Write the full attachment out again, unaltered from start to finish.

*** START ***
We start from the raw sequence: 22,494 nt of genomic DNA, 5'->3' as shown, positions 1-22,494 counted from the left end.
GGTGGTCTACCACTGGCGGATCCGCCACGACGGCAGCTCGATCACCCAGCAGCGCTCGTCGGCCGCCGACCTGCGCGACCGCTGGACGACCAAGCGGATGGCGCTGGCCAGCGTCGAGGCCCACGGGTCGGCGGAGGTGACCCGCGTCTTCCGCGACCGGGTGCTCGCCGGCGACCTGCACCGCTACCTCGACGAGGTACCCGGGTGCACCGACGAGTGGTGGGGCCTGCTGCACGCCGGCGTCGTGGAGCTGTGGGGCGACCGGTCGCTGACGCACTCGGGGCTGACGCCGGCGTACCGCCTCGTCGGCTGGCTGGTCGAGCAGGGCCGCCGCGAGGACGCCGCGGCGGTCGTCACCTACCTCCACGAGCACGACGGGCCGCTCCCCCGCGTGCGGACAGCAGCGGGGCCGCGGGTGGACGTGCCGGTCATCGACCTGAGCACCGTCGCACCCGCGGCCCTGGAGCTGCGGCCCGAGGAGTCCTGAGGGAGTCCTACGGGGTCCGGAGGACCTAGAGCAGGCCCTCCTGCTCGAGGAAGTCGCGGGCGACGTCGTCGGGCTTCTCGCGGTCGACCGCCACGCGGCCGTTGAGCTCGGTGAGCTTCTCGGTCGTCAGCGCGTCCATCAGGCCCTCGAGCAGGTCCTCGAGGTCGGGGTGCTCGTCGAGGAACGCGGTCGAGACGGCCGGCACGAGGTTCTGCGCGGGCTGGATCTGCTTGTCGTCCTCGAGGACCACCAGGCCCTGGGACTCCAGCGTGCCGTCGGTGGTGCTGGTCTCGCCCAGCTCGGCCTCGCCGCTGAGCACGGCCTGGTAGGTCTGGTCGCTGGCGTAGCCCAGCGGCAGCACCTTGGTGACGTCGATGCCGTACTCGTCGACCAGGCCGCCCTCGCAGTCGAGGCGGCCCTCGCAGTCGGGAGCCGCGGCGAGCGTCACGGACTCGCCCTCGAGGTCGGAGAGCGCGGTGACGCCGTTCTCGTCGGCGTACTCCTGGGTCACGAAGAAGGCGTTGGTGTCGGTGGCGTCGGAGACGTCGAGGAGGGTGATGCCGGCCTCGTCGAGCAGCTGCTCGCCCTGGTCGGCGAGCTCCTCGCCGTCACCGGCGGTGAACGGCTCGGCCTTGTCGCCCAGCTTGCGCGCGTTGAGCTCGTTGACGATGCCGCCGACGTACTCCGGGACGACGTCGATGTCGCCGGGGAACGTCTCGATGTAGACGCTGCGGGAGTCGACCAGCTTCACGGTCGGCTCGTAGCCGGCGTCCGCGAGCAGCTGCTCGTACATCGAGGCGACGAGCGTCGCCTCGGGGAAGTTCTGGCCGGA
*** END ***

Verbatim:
We start from the raw sequence: 22,494 nt of genomic DNA, 5'->3' as shown, positions 1-22,494 counted from the left end.
GGTGGTCTACCACTGGCGGATCCGCCACGACGGCAGCTCGATCACCCAGCAGCGCTCGTCGGCCGCCGACCTGCGCGACCGCTGGACGACCAAGCGGATGGCGCTGGCCAGCGTCGAGGCCCACGGGTCGGCGGAGGTGACCCGCGTCTTCCGCGACCGGGTGCTCGCCGGCGACCTGCACCGCTACCTCGACGAGGTACCCGGGTGCACCGACGAGTGGTGGGGCCTGCTGCACGCCGGCGTCGTGGAGCTGTGGGGCGACCGGTCGCTGACGCACTCGGGGCTGACGCCGGCGTACCGCCTCGTCGGCTGGCTGGTCGAGCAGGGCCGCCGCGAGGACGCCGCGGCGGTCGTCACCTACCTCCACGAGCACGACGGGCCGCTCCCCCGCGTGCGGACAGCAGCGGGGCCGCGGGTGGACGTGCCGGTCATCGACCTGAGCACCGTCGCACCCGCGGCCCTGGAGCTGCGGCCCGAGGAGTCCTGAGGGAGTCCTACGGGGTCCGGAGGACCTAGAGCAGGCCCTCCTGCTCGAGGAAGTCGCGGGCGACGTCGTCGGGCTTCTCGCGGTCGACCGCCACGCGGCCGTTGAGCTCGGTGAGCTTCTCGGTCGTCAGCGCGTCCATCAGGCCCTCGAGCAGGTCCTCGAGGTCGGGGTGCTCGTCGAGGAACGCGGTCGAGACGGCCGGCACGAGGTTCTGCGCGGGCTGGATCTGCTTGTCGTCCTCGAGGACCACCAGGCCCTGGGACTCCAGCGTGCCGTCGGTGGTGCTGGTCTCGCCCAGCTCGGCCTCGCCGCTGAGCACGGCCTGGTAGGTCTGGTCGCTGGCGTAGCCCAGCGGCAGCACCTTGGTGACGTCGATGCCGTACTCGTCGACCAGGCCGCCCTCGCAGTCGAGGCGGCCCTCGCAGTCGGGAGCCGCGGCGAGCGTCACGGACTCGCCCTCGAGGTCGGAGAGCGCGGTGACGCCGTTCTCGTCGGCGTACTCCTGGGTCACGAAGAAGGCGTTGGTGTCGGTGGCGTCGGAGACGTCGAGGAGGGTGATGCCGGCCTCGTCGAGCAGCTGCTCGCCCTGGTCGGCGAGCTCCTCGCCGTCACCGGCGGTGAACGGCTCGGCCTTGTCGCCCAGCTTGCGCGCGTTGAGCTCGTTGACGATGCCGCCGACGTACTCCGGGACGACGTCGATGTCGCCGGGGAACGTCTCGATGTAGACGCTGCGGGAGTCGACCAGCTTCACGGTCGGCTCGTAGCCGGCGTCCGCGAGCAGCTGCTCGTACATCGAGGCGACGAGCGTCGCCTCGGGGAAGTTCTGGCCGGA